How can I prevent 'grep' from showing up in ps results?

When I search for some process that doesn’t exist, e.g.

$ ps aux | grep fnord                          
wayne    15745  0.0  0.0  13580   928 pts/6    S+   03:58   0:00 grep fnord

Obviously I don’t care about grep – that makes as much sense as searching for the ps process!

How can I prevent grep from showing up in the results?

Asked By: Wayne Werner


Turns out there’s a solution found in keychain.

$ ps aux | grep "[f]nord"

By putting the brackets around the letter and quotes around the string you search for the regex, which says, “Find the character ‘f’ followed by ‘nord’.”

But since you put the brackets in the pattern ‘f’ is now followed by ‘]’, so grep won’t show up in the results list. Neato!

Answered By: Wayne Werner
ps aux | grep $(echo fnord | sed "s/^(.)/[1]/g")
Answered By: yPhil

Not the most elegant solution but you could do this:

$ ps aux | grep fnord | grep -v grep

Answered By: Brandon Kreisel

Another option I use (especially just to look if a process is running) is the pgrep
command. This will search for a matching process, but not list a grep line for the search. I like it because it is a quick way of search, without regexing or escaping anything.

pgrep fnord

Moreover, to print both the process ID and the process name that is being matched, use (thanks phemmer)

pgrep -l fnord
Answered By: BriGuy

The ideal solution is the one presented by BriGuy

pgrep fnord 

But if you do not want to do that, you can just exclude all lines that matches with grep with:

ps aux | grep -v grep | grep "fnord"
Answered By: RSFalcon7

In zsh, grep fnord =(ps aux).

The idea is, first run ps aux, put the result in a file, then use grep on that file. Only, we don’t have a file, as we use zsh’s “process substitution”.

To illustrate, try

ps aux > ps.txt
grep fnord ps.txt
rm ps.txt

The result should be the same.

General comment on some of the other answers. Some are far to complicated and/or long to type. It is not only a matter of being right, it should be usable as well. But that doesn’t mean some of those solutions are bad; only, they must be wrapped within a mini-UI to make them usable.

Answered By: Emanuel Berg

Maybe time to use a real sequence this time. The use of pipes makes it parallel.

ps aux >f && grep tmpfs <f

Ugly because there will be a file f, but it’s not my fault that there is no syntax for sequential processes where you still want to use the output of a previously run process.

Suggestion for the syntax of a sequential operator:

ps aux ||| grep tmpfs
Answered By: Anne van Rossum

The pgrep command, as others have stated, will return the PID (process ID) of processes based on name and other attributes. For example,

pgrep -d, -u <username> <string>

will give you the PIDs, delimited by a comma (,) of all processes whose name matches being run by user <username>. You can use the -x switch before to return only exact matches.

If you want to get more information about these processes (as running the aux options from ps implies), you can use the -p option with ps, which matches based on PID. So, for example,

ps up $(pgrep -d, -u <username> <string>)

will give detailed information of all the PIDs matched by the pgrep command.

Answered By: eToThePiIPower

The simplest shell-agnostic way to do this would be to store it in a variable first:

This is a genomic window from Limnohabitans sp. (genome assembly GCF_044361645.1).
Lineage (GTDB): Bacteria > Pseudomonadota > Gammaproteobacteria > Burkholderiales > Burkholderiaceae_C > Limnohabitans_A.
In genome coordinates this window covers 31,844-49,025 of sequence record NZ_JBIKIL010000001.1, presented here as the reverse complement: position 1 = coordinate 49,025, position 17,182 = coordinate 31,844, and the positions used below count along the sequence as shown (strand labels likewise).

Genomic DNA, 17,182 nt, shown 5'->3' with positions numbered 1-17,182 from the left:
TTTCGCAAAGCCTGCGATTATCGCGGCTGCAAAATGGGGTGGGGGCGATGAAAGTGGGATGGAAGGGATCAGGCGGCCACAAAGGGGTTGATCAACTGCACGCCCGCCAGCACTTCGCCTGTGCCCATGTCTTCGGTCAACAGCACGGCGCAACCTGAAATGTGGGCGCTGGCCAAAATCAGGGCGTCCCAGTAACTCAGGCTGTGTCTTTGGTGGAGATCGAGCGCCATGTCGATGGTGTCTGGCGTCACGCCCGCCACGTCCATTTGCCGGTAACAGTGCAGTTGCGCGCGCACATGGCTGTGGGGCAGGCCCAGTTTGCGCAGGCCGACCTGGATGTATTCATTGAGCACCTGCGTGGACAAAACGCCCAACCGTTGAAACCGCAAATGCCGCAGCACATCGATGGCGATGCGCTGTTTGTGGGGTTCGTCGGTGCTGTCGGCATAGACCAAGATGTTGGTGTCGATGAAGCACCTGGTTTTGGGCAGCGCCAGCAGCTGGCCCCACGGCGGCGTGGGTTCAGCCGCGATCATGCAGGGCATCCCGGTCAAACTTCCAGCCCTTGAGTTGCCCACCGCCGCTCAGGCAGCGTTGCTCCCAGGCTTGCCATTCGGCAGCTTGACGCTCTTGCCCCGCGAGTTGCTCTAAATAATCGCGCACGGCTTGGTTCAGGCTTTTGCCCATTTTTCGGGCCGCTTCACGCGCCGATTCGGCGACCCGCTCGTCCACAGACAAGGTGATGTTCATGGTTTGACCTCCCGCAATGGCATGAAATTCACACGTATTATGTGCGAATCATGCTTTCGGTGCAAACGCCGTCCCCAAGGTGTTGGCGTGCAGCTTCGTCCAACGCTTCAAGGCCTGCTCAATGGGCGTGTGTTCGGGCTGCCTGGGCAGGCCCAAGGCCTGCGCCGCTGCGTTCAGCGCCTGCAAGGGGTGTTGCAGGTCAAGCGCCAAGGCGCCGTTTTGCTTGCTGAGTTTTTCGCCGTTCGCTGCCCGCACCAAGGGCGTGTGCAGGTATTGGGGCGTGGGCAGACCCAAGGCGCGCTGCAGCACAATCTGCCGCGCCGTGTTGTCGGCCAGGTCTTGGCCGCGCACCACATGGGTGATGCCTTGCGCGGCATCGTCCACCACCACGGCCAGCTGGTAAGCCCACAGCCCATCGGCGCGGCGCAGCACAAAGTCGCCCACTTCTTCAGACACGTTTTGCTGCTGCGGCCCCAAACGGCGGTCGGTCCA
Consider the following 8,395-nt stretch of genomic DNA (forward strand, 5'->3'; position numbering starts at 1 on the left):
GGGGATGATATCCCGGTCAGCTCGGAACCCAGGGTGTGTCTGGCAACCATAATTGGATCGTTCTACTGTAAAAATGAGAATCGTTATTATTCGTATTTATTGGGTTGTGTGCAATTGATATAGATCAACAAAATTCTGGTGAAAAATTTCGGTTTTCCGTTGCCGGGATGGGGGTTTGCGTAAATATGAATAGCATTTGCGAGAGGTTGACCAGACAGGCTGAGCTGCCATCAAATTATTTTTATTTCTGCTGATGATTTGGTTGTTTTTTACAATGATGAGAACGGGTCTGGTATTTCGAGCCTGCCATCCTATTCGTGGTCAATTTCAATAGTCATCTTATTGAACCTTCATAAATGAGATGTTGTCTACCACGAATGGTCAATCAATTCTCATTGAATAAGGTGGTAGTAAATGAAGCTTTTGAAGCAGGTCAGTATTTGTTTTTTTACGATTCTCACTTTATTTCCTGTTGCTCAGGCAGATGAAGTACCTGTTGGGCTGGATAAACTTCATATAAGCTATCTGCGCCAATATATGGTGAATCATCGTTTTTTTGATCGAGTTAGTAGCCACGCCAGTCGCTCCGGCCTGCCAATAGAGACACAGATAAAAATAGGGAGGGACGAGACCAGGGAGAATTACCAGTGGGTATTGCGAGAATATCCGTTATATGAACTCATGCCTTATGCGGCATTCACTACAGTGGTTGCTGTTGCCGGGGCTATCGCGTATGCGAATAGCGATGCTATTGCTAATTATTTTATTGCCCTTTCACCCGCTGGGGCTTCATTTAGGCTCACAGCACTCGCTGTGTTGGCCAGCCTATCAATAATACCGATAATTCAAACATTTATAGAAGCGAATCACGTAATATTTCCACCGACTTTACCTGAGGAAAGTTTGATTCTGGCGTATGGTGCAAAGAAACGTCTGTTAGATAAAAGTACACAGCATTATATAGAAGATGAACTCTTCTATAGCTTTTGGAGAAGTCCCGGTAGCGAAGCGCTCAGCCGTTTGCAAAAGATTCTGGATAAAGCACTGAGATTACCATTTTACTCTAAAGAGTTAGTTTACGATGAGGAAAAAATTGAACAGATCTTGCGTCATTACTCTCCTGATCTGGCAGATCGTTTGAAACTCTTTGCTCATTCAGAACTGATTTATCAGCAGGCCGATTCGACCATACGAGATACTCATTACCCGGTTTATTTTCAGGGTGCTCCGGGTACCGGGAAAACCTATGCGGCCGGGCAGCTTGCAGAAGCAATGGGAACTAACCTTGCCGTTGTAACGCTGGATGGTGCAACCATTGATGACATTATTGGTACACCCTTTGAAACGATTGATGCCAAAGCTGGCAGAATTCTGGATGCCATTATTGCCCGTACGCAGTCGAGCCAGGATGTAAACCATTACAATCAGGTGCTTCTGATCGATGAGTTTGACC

PS_OUTPUT="$(ps aux)"; echo "$PS_OUTPUT" |grep fnord

From my rc files, I have a case-insensitive version that takes grep’s options:

psl() {
  local PS_OUTPUT="$(ps auxww)"
  echo "${PS_OUTPUT%%$'n'*}" >&2  # title, in stderr to avoid pipes
  echo "${PS_OUTPUT#*$'n'}" |grep -i "${@:-^}"

Code walk, one bullet per line of code:

  • Capture the verbose ps output (in a local variable so it is scoped to the function)
  • Display the first line (the title) in standard error so the results can be further filtered without affecting the title. The substitution says: take $PS_OUTPUT and remove everything after the first line feed (regex equiv: s/n.*$//msg). This prevents us from grepping the title
  • Display the ps output with everything except the first line (regex equiv: s/^.*n//m) and grep its contents with -i (case-insensitive) and all of the options handed to this function (in the case of no pattern, use ^ to match the start of each line)

Call-out: @EmanuelBerg’s grep fnord =(ps aux) answer is by far the most elegant, though it requires zsh. I briefly had it in my rc files, but bash complains about that syntax even despite a conditional that should prevent its evaluation.

Answered By: Adam Katz

You can do it easily, just with defining an ALIAS in your .bashrc
like this:

alias grep='grep -v grep | grep'
Answered By: Keivan Beigi

Here is a simple example to find PID of ssh-agent for username without showing PID of grep process itself:

ps xu | grep "${USER}.*[ ]/usr/bin/ssh-agent" | awk '{print $1 $2;}'

If you want for example to kill ssh-agent for current user you might use following command:

kill `ps xu | grep "${USER}.*[ ]/usr/bin/ssh-agent" | awk '{print $2;}'`

To create a handy alias add to your ~/.bashrc or ~/.zshrc file the following code:

function function1 () {
    ps xu | grep "$1.*$2" | awk '{print $1" "$2" "$11;}'
alias mygrep="function1"

And to use alias here are examples to force everyone to learn regular expressions:

. /etc/profile #to make alias usable
mygrep ${USER} ${PROCESS_PATH}
mygrep ${USER} "[f]nord"
mygrep "[f]nord"
mygrep ".*[s]shd"

P.S. I’ve only tested these commands on Ubuntu and Gentoo.

Answered By: Constantin Zagorsky

My answer is a variation on the typical answer for searching for “foobar” in a ‘ps’ listing. The argument of “-A” “ps” is more portable than “aux”, I believe, but this change is irrelevant to the answer. The typical answer looks like this:

$ ps -A -ww | grep [f]oobar